Scapegoating the Nude Beach
Reverberations of Anti-Queer, Anti-Nude Sentiments in America
The tradition of social nudity on America’s beaches, lakeshores, and river banks is one that occupies an arguably outsized place in our perceived list of American freedoms compared to the actual legality of the practice along our bodies of water. While nude use of public and private beaches does persist today, memories of a more openminded time are likely coloring that perception, perhaps especially our collective memory of the era of free love, naked hippies, Woodstock, and the like. The fight to secure the American nude beach and its eventual disappearance is a timely lesson of cultural backlash against sexual and body liberation inextricable from America’s generations-old turmoil over queerness and nudity. Despite legal and social opposition, the United States of the 1970’s and early 1980’s indeed did see widespread nudity along its beaches, benefitting from the cultural impact of the free love movement of the 1960’s and perhaps also inspired by concerted efforts to desegregate and “free” beaches for public use by African Americans in the late 1960’s and early 1970’s.
In reviewing the rise and fall of America’s nude beaches, among other sources, I referenced both Sarah Schrank’s Free and Natural: Nudity and the American Cult of the Body and Brian Hoffman’s Naked: A Cultural History of American Nudism, each devoting an entire chapter to the movement of the 1970’s and early 1980’s to expand legal access to nude beaches and increase acceptance of public nudity along the way. These chapters chronicle a history that is equal parts gay liberation and nudist activism. The nude beaches that proliferated during this time, according to both authors, were largely established, frequented, and championed by gay beachgoers, carving out public spaces for themselves in a society otherwise still hostile to queerness, though once the precedent for nude use had been set, gay and straight nude bathers alike flocked to these beaches and their popularity boomed.
Despite ongoing exclusionary practices and a general intolerance of homosexuality within the established nudist community and private nudist spaces, the movement to liberate beaches for nude use united nudists and the queer community over a common cause, occupying a common public space, and allowed both to be visible in a way neither community had previously enjoyed. The Advocate, a Los Angeles-based LGBTQ news magazine, was a vocal supporter of clothing-optional spaces, as were Beachfront USA and The Naturist Society, forming a shared interest between gay liberation activists and the nudist movement. Keep in mind that the previous decades had seen police raids and overall hostility against gay bars and other queer establishments (such as at the Black Cat Tavern in Los Angeles and the Stonewall Inn in New York City), but also at private nudist clubs across the country, which led to the relocation and oftentimes outright closure of countless nudist spaces leading into the 1970’s. While these two communities had not been in the habit of supporting one another, they at least shared the nude beach.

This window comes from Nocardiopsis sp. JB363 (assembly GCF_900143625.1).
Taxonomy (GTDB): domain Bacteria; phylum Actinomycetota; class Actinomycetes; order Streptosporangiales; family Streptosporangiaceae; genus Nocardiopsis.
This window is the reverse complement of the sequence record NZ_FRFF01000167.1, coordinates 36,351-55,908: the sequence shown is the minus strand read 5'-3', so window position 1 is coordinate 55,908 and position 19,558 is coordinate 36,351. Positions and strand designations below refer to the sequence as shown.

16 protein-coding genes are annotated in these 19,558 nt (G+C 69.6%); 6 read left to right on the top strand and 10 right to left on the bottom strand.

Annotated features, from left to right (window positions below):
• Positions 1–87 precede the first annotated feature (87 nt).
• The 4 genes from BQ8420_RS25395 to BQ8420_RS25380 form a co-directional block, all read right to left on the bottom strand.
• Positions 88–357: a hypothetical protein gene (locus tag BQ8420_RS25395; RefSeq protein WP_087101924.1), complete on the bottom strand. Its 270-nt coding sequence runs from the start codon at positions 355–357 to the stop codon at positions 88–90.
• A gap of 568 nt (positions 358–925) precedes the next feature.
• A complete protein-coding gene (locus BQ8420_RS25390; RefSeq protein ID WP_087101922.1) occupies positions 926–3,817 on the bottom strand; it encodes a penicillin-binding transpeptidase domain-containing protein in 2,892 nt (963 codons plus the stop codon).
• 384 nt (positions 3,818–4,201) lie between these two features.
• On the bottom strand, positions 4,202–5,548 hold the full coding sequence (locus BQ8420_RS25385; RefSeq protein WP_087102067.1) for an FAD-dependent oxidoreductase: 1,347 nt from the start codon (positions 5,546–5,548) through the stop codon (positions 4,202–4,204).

Anita Bryant and the Anti-Gay Crusade
As popularity and public awareness of nude beaches grew, so did awareness of the LGBTQ beachgoers who frequented them and who could occasionally be found engaging in affectionate or even sexual acts, much to the disdain of local communities living near these beaches. For a period, progress was made to stake mostly unofficial claim to nude beaches while police patrols on nude beaches continued in full force. Though actual public approval of nude beach use was high, a swift conservative backlash against an era of newfound sexual liberation was already underway across the country, primed to take down the nude beach in its path. This was the case perhaps nowhere more fervently than in Florida, home of former Miss America contestant, pop singer, and outspoken anti-gay activist Anita Bryant, who is often remembered for her stance that ”what these people really want, hidden behind obscure legal phrases, is the legal right to propose to our children that theirs is an acceptable alternate way of life. ... I will lead such a crusade to stop it as this country has not seen before.” Bryant’s 1977 “Save Our Children” campaign found success in rallying Floridians against the purported threat that homosexuals posed to children, successfully overturning protections for gay and lesbian Floridians, and is often credited for having spawned a much larger anti-gay movement across the United States, which would impact the lives of gay Americans for decades.